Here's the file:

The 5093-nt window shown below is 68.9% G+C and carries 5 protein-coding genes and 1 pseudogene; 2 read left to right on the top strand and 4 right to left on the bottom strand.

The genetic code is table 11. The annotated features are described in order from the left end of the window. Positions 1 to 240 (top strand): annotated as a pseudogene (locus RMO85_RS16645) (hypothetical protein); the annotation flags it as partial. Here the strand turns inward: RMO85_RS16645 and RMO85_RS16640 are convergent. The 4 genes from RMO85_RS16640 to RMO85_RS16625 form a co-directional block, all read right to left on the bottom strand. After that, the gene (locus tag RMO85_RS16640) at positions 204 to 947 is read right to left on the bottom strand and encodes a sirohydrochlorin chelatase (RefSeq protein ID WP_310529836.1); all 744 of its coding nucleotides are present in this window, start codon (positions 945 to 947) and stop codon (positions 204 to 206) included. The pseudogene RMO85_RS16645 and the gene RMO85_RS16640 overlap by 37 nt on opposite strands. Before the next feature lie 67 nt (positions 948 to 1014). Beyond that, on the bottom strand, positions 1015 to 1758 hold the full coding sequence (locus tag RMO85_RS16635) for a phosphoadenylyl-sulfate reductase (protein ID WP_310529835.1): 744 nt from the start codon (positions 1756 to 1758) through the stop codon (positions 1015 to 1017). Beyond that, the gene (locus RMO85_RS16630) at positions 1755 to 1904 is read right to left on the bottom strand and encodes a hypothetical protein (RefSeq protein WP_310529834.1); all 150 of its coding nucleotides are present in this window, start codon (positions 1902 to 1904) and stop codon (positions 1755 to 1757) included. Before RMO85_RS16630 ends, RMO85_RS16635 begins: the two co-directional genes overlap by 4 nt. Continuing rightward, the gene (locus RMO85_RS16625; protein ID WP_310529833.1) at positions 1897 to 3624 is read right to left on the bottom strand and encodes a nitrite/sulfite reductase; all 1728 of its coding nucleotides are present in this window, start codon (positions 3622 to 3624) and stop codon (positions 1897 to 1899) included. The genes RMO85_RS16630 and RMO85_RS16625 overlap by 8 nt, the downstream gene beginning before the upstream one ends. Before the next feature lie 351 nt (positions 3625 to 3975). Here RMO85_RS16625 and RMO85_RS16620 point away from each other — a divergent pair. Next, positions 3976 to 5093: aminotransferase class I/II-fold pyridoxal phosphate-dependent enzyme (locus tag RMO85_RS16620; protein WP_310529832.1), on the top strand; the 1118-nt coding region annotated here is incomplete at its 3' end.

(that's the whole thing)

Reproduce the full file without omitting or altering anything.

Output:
The 5093-nt window shown below is 68.9% G+C and carries 5 protein-coding genes and 1 pseudogene; 2 read left to right on the top strand and 4 right to left on the bottom strand.

The genetic code is table 11. The annotated features are described in order from the left end of the window. Positions 1 to 240 (top strand): annotated as a pseudogene (locus RMO85_RS16645) (hypothetical protein); the annotation flags it as partial. Here the strand turns inward: RMO85_RS16645 and RMO85_RS16640 are convergent. The 4 genes from RMO85_RS16640 to RMO85_RS16625 form a co-directional block, all read right to left on the bottom strand. After that, the gene (locus tag RMO85_RS16640) at positions 204 to 947 is read right to left on the bottom strand and encodes a sirohydrochlorin chelatase (RefSeq protein ID WP_310529836.1); all 744 of its coding nucleotides are present in this window, start codon (positions 945 to 947) and stop codon (positions 204 to 206) included. The pseudogene RMO85_RS16645 and the gene RMO85_RS16640 overlap by 37 nt on opposite strands. Before the next feature lie 67 nt (positions 948 to 1014). Beyond that, on the bottom strand, positions 1015 to 1758 hold the full coding sequence (locus tag RMO85_RS16635) for a phosphoadenylyl-sulfate reductase (protein ID WP_310529835.1): 744 nt from the start codon (positions 1756 to 1758) through the stop codon (positions 1015 to 1017). Beyond that, the gene (locus RMO85_RS16630) at positions 1755 to 1904 is read right to left on the bottom strand and encodes a hypothetical protein (RefSeq protein WP_310529834.1); all 150 of its coding nucleotides are present in this window, start codon (positions 1902 to 1904) and stop codon (positions 1755 to 1757) included. Before RMO85_RS16630 ends, RMO85_RS16635 begins: the two co-directional genes overlap by 4 nt. Continuing rightward, the gene (locus RMO85_RS16625; protein ID WP_310529833.1) at positions 1897 to 3624 is read right to left on the bottom strand and encodes a nitrite/sulfite reductase; all 1728 of its coding nucleotides are present in this window, start codon (positions 3622 to 3624) and stop codon (positions 1897 to 1899) included. The genes RMO85_RS16630 and RMO85_RS16625 overlap by 8 nt, the downstream gene beginning before the upstream one ends. Before the next feature lie 351 nt (positions 3625 to 3975). Here RMO85_RS16625 and RMO85_RS16620 point away from each other — a divergent pair. Next, positions 3976 to 5093: aminotransferase class I/II-fold pyridoxal phosphate-dependent enzyme (locus tag RMO85_RS16620; protein WP_310529832.1), on the top strand; the 1118-nt coding region annotated here is incomplete at its 3' end.